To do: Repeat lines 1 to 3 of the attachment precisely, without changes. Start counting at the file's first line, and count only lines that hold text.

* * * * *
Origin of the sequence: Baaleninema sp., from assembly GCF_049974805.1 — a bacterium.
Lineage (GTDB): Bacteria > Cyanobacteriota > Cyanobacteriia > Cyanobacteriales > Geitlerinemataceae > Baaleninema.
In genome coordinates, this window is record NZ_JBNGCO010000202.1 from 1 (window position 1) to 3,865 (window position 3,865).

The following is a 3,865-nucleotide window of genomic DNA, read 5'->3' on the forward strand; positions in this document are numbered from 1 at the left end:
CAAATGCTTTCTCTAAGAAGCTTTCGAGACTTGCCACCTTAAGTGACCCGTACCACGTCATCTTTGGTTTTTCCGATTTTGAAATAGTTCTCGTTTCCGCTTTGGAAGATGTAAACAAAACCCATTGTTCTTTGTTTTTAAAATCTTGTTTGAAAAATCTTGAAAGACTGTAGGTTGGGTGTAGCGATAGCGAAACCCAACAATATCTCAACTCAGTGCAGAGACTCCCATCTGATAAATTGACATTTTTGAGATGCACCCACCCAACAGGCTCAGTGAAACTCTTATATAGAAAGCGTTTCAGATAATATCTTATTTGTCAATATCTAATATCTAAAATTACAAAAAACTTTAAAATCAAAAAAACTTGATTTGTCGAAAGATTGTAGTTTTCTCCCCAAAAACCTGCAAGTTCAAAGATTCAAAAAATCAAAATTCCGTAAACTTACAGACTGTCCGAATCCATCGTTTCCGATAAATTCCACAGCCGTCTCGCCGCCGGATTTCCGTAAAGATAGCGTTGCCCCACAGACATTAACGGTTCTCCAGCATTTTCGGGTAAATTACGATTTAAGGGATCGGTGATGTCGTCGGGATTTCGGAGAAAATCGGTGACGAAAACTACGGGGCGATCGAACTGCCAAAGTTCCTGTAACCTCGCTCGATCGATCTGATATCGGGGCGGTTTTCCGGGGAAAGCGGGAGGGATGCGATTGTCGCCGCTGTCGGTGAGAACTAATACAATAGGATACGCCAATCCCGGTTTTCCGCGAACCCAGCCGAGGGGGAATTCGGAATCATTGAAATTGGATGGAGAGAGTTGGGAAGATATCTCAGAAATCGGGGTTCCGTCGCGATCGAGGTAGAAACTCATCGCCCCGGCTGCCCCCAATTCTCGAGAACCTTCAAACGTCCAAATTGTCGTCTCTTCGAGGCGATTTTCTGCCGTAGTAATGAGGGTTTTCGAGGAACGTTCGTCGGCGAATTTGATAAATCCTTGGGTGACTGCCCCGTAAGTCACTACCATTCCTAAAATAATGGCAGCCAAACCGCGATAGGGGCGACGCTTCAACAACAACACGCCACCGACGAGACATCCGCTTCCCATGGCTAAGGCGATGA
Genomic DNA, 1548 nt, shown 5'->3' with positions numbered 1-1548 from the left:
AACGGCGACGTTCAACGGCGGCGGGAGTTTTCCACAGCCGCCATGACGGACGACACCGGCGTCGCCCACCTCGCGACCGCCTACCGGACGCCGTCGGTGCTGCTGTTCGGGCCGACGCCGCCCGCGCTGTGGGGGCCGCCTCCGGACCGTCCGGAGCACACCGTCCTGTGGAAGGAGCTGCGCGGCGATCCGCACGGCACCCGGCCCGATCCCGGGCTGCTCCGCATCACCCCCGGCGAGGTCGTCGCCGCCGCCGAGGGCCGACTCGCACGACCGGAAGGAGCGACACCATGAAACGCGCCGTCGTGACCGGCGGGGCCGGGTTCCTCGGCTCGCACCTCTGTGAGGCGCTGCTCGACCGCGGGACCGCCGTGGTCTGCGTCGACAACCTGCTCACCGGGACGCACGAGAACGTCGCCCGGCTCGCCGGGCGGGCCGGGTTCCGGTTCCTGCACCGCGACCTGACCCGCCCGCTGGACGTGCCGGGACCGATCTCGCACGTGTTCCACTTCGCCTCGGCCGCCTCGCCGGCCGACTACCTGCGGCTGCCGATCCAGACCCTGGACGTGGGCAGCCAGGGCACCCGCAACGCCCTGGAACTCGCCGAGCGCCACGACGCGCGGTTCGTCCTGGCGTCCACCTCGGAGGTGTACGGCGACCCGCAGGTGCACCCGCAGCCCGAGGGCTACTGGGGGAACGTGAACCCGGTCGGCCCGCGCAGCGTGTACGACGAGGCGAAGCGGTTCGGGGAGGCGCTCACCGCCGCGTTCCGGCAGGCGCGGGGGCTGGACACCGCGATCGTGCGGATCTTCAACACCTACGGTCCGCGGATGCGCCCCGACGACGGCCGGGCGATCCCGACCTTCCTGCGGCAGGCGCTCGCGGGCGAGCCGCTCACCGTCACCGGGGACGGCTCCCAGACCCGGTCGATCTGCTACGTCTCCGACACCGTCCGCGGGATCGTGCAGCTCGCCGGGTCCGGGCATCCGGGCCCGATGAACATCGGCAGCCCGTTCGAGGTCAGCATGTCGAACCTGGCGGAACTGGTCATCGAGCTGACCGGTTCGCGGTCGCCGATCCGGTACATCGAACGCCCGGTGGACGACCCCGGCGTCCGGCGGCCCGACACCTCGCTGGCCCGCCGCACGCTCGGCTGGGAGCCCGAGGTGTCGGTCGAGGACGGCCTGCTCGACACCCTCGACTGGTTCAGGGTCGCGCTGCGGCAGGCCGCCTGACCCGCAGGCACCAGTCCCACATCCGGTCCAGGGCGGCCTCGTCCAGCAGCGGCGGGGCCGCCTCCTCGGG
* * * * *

Origin of the sequence: Baaleninema sp., from assembly GCF_049974805.1 — a bacterium.
Lineage (GTDB): Bacteria > Cyanobacteriota > Cyanobacteriia > Cyanobacteriales > Geitlerinemataceae > Baaleninema.
In genome coordinates, this window is record NZ_JBNGCO010000202.1 from 1 (window position 1) to 3,865 (window position 3,865).